BEARS INSIDER Tom Musick middle with the type of guys that they have. It’s hard to get the movement that you want to get at all times. So it was in our game plan, if we had to go third-and-1, third-and-short, fourth-and-short, we had to get outside. And we executed. Musick: And with all of the work that you guys put in during training camp and during practice, you must appreciate a chance to show it off on a play like that. Bushrod: Absolutely. I mean, that won the game for us, that momentum. If we didn’t get that, our defense would have held their ground and gave us another opportunity to go and win the game, but at the end of the day, we wanted to end it with us on the field, for the most part. And our defense did a [heck] of a job stopping them at the end, getting pressure. That’s what it’s about, man. Musick: You’ve been in this league for a while. You’ve seen inches win games, right? Bushrod: Yeah, I played here two years ago [for the New Orleans Saints] when we opened up after they won the Super Bowl, and we were fourth-and-a-couple-inches on the goal line, and that stopped us from winning the game. So I understand the type of players that they have over there. But yeah, man, it’s a game of inches. It was literally – I don’t even think it was a real inch. I think it was like a half-inch. It was that short. I was talking to the ref. I was like, “Any other sport, you get a tie, it goes to the offense.” I was like, “Come on, we need that right now.” But you know, we made the game a little more interesting, and we got it on fourth and short. Next to Bushrod, left guard Matt Slauson sat in a folding chair in front of his locker. Musick: What’s going through your mind when you hear the coaches say “Go for it” on fourth-and-short with

H. Rick Bamman file photo– hbamman@shawmedia.com

The Bears’ Jermon Bushrod blocks for Jay Cutler against New Orleans on Oct. 6 at Soldier Field in Chicago. so much at stake? Slauson: Oh, it’s awesome. We love to get an opportunity to shine as an O-line. Because all of the receivers are making all the catches, the running backs are getting all the yards – that’s our time. It was great. I thought it was a great call, a very smart call, because we knew that they were going to put all of those big guys inside and just dive through. So we played a little pin-and-pull scheme. I pinned, [Roberto] Garza pulled, and it was awesome. Musick: So your job there

is to just push your guy inside, down the line? Slauson: Yeah. There was a guy lined up between me and “Garz,” and I just blocked down, and [Garza] pulled around to the corner or safety or whoever it was and had a great block. Musick: When you get that first down, did you feel like you had the game in hand? Slauson: We had the confidence all game long. We came in here off a really good week of practice feeling good. We had all the confidence in Josh, we had all the confidence in our defense,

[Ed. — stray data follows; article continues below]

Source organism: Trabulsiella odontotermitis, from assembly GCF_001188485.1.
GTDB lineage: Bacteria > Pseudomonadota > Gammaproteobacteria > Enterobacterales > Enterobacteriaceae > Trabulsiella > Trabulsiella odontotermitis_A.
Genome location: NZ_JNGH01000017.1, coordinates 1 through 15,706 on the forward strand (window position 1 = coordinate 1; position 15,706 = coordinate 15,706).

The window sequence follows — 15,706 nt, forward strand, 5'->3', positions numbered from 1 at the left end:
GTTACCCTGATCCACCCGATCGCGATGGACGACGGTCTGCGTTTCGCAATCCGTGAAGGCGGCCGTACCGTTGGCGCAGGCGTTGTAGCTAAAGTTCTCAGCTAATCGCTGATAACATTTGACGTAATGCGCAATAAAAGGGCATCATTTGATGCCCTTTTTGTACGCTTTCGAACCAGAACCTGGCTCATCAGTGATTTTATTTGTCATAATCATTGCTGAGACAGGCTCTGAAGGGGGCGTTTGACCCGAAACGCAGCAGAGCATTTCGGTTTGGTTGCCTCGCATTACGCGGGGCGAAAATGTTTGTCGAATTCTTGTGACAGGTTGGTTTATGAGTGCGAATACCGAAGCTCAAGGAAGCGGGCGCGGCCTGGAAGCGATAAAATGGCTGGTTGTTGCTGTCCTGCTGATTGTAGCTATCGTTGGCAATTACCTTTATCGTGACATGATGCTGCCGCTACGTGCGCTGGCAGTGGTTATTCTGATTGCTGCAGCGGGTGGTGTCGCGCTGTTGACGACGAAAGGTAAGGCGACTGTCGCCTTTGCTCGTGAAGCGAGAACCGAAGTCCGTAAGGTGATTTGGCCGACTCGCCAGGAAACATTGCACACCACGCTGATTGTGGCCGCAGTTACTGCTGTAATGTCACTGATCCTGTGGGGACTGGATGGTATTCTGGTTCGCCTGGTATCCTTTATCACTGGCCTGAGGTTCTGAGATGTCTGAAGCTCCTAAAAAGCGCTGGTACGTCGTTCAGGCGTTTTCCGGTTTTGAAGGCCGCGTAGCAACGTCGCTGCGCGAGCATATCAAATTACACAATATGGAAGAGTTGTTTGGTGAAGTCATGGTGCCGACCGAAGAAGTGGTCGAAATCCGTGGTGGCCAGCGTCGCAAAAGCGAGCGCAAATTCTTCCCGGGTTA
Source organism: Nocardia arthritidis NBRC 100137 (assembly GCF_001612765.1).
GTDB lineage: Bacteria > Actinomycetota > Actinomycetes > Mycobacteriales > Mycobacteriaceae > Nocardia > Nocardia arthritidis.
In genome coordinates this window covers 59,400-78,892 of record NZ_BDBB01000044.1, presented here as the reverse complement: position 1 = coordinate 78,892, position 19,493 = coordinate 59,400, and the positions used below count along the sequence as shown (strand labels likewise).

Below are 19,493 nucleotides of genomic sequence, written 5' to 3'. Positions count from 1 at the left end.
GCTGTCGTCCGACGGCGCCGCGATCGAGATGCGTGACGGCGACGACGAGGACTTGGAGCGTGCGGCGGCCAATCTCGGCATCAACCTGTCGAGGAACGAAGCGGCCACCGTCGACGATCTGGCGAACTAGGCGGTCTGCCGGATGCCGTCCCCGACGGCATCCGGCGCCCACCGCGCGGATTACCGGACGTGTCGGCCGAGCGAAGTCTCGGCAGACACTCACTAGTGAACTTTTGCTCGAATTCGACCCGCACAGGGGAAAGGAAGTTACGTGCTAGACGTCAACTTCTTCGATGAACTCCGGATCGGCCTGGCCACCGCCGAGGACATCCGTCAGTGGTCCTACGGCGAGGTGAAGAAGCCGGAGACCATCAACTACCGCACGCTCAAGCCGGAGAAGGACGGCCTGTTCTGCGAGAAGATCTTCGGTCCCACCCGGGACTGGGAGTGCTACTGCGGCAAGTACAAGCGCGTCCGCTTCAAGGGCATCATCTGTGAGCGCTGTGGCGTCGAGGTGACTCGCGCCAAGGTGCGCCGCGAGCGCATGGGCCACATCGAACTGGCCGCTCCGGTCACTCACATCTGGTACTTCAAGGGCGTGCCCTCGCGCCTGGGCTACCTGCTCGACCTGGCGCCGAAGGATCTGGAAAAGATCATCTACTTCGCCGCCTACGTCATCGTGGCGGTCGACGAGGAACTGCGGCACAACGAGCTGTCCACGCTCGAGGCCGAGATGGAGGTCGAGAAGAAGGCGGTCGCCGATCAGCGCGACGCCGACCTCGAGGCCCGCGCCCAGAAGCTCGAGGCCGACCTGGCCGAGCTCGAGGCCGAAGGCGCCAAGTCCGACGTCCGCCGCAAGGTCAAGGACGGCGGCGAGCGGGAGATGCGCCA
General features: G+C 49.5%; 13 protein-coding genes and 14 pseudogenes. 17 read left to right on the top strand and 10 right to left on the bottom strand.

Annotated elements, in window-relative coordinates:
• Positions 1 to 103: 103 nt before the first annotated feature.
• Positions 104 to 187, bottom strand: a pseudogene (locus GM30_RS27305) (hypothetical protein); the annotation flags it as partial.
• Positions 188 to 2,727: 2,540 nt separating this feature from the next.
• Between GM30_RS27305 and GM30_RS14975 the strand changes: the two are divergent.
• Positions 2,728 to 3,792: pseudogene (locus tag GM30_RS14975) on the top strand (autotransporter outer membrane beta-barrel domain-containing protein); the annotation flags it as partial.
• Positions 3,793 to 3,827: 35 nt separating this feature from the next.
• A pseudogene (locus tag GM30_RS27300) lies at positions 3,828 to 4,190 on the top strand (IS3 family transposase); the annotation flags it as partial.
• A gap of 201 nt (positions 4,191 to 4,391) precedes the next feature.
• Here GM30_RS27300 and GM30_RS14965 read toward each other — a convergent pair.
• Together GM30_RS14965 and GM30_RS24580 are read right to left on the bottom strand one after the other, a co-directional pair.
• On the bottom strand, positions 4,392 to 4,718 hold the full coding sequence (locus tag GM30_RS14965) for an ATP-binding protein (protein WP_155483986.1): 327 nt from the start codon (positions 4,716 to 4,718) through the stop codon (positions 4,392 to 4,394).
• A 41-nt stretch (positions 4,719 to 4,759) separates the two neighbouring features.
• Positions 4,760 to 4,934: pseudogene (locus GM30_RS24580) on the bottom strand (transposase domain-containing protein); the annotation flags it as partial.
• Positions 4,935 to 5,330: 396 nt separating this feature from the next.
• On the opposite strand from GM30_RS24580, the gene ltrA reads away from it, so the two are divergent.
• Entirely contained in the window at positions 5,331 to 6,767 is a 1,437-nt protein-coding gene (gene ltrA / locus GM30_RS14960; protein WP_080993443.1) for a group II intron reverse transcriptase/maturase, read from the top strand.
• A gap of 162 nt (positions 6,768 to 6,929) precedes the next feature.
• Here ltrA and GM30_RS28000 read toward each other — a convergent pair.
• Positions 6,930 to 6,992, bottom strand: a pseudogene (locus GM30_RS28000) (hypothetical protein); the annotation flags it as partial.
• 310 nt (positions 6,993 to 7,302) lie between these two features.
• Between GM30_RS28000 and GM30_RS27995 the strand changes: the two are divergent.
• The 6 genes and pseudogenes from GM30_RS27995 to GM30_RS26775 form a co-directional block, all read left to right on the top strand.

we had all the confidence in ourselves. We knew that the fourth-and-1 was the only thing standing in our way. That was it. A few feet away, rookie right tackle Jordan Mills stood in front of his locker. He had yet to remove his pads. I wondered what was happening on the right side during the play. Musick: What’s your job during that play as Forte runs to the opposite side? Mills: Cut off the back side and make sure there’s no penetration and nobody gets through. I saw after the play was over that Slauson and Bushrod dominated on their side, and me and Kyle [Long] cleaned up the back side as best as we can. It’s not just about one person. It’s about the whole offense collectively. The wide receivers blocking, Tony [Fiammetta] getting the lead blocks, and Matt just getting the first down. Musick: Who was the most fired up after that conversion? Bushrod is usually pretty low key, but he seemed pretty excited discussing the play. Bushrod: Oh, yeah. He got pretty fired up. He gave me a little elbow to the chest. It was cool, just to see our team all hypin’ and pumpin’, just to see our sideline react and the fans we had in the stands react. It was like no other. Musick: Did it surprise you when you got the call to go for it? Because it’s a pretty huge gamble, considering what might have happened if it didn’t work out. Mills: But you know what? In this league, if you don’t have guts, you’re not going to make it long. You’ve got to make the gut-check calls. Either you’re going to make it or you’re not, and Coach Trestman knew we were going to make it, so he had the trust in our offense to do it. And we did it.